More German films came to the city courtesy the Alliance Francaise, which decided to show these alternately with the French movies screened every Friday. Prominent among these were "Beyond Silence", which inspired Sanjay Leela Bhansali’s "Khamoshi" and "One More Kiss and You Will Be Dead", which charted the life of a German film star during the Nazi era. As if that was not enough, one fine evening, the local film society screened "Run Lola Run" and "Rossini", two highly entertaining and brilliantly made movies which indicated that contemporary German cinema was a force to reckon with.

The Norwegian festival, held in late August, had many surprises in store for viewers. Hans Petter Moland’s "Zero Kelvin" set in the harsh landscape of Greenland, was a disturbing film which pulled no punches while revealing the cruelty and bestiality of man. Celebrated Swedish actor Stellan Skarsgard gave a memorable performance as a seal hunter who hates love and all those who believe in love. "Only Clouds Move the Stars", directed by Torun Lian, was a touching tale about a girl coming to terms with the loss of her younger brother. The other films were also impressive and heart-warming, even though they were made in a cold, cold country.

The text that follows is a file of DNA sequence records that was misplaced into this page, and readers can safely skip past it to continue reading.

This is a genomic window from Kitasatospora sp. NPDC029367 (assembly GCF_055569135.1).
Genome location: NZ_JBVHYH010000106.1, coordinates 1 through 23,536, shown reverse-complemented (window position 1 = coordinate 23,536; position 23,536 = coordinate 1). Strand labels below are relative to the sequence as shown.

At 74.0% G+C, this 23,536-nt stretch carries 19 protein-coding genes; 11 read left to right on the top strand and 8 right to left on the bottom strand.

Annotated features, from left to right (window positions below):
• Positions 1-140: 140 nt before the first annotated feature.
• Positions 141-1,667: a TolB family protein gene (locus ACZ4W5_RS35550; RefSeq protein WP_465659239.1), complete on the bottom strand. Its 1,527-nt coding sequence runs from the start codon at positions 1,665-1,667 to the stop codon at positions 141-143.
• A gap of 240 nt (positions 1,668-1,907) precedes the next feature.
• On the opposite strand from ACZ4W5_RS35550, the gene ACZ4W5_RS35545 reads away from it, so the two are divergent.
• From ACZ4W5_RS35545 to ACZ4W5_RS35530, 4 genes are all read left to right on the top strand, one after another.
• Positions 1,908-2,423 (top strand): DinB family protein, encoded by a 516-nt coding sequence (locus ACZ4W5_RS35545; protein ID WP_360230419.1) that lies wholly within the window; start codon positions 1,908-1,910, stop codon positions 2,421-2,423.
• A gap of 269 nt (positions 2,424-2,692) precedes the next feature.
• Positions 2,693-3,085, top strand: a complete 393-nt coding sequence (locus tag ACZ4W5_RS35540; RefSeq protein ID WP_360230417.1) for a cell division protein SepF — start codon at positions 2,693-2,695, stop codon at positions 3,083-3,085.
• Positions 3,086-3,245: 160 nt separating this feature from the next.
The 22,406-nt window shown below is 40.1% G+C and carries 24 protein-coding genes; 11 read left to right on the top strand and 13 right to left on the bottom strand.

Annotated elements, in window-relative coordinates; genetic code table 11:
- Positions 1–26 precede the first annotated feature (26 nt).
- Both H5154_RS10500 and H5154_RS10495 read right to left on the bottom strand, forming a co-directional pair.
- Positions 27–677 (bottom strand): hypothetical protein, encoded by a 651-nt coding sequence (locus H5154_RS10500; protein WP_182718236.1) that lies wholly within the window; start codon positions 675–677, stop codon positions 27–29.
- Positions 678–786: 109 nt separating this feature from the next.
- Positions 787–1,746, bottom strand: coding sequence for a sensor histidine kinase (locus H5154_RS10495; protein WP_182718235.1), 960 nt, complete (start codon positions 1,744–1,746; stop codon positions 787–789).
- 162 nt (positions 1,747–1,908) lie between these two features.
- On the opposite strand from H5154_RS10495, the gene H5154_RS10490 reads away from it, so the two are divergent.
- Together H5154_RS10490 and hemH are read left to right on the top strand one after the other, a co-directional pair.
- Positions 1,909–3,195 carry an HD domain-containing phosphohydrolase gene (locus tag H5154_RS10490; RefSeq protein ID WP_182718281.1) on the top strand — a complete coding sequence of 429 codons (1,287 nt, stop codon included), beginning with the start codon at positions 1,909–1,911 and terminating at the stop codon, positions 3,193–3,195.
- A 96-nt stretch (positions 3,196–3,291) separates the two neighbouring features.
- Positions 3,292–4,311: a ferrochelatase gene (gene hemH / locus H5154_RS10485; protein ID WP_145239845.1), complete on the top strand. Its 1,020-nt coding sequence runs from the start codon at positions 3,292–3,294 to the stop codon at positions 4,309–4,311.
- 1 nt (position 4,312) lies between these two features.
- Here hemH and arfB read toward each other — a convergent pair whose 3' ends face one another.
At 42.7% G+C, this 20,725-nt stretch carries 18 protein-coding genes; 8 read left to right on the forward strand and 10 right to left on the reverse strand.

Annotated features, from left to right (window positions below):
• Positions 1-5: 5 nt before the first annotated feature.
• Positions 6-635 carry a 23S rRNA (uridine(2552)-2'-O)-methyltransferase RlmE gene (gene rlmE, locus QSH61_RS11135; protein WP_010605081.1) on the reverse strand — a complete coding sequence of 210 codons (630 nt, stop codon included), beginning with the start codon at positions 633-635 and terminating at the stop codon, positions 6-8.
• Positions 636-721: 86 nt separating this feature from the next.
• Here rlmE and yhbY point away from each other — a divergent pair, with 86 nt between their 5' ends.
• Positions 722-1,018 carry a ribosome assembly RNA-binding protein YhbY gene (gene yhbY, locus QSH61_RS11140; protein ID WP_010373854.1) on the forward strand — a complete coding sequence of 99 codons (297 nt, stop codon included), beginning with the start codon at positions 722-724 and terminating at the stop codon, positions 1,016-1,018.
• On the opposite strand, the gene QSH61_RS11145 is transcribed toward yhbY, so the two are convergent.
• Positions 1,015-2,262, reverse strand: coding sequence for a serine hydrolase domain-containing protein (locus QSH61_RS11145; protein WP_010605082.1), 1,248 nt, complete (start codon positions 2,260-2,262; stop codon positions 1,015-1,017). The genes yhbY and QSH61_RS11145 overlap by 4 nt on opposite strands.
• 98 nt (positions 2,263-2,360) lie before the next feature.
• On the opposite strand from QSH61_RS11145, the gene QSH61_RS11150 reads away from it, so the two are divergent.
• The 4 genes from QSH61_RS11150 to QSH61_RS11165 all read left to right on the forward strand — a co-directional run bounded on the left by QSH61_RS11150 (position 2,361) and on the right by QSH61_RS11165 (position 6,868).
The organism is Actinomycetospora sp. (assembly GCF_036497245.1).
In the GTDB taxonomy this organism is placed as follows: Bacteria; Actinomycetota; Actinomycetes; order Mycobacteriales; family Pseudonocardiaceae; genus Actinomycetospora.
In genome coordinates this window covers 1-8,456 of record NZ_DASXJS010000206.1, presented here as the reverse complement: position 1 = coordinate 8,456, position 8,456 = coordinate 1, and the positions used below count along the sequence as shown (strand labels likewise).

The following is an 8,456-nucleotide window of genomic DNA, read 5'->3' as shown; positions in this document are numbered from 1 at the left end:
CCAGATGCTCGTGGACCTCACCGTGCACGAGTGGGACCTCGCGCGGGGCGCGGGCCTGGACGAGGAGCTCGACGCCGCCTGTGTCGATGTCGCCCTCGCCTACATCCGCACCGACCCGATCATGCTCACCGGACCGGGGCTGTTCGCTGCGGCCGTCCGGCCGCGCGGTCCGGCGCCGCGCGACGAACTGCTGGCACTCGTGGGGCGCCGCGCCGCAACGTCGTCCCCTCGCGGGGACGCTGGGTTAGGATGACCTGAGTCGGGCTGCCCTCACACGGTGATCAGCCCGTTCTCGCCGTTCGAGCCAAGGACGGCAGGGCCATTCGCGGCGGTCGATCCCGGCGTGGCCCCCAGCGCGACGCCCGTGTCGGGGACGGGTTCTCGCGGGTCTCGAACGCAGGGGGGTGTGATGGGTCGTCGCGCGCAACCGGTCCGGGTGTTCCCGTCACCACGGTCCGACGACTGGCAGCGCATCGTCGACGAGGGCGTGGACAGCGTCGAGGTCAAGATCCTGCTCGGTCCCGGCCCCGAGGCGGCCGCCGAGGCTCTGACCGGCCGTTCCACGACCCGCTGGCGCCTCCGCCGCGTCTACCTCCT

The year ended with the screening of two Hungarian films, "Sticky Business" and "Professor Albeit", besides two German ones, by the film society. All in all, it was a great year for those who swear by European films.Top

 

Keep arts alive: Sonal
Ashok Sethi

The rich Indian cultural traditions have withstood the onslaught of western influence for centuries and continue to make strides remarked eminent Indian classical dancer, Sonal Mansingh. An exponent of Odissi and Bharat natyam, Sonal, talking to reporters in Amritsar recently, said the Indian music, art and rhythm have stood the test of time and found new audiences all over the world.

The young generation, too, has started appreciating Indian dance and music and developed a fondness for their subtle nuances. Commenting on fusion in music and dance, she said it had been accepted by the artistes and the audience both but added that it should be done in the right proportion without distorting the basics.

She said the electronic medium, Internet and computers had added a new dimension to the arts the world over. The new generation was somewhat confused with the new images, but the originality of the old traditional arts had to be kept alive to let youngsters gain authentic knowledge about these.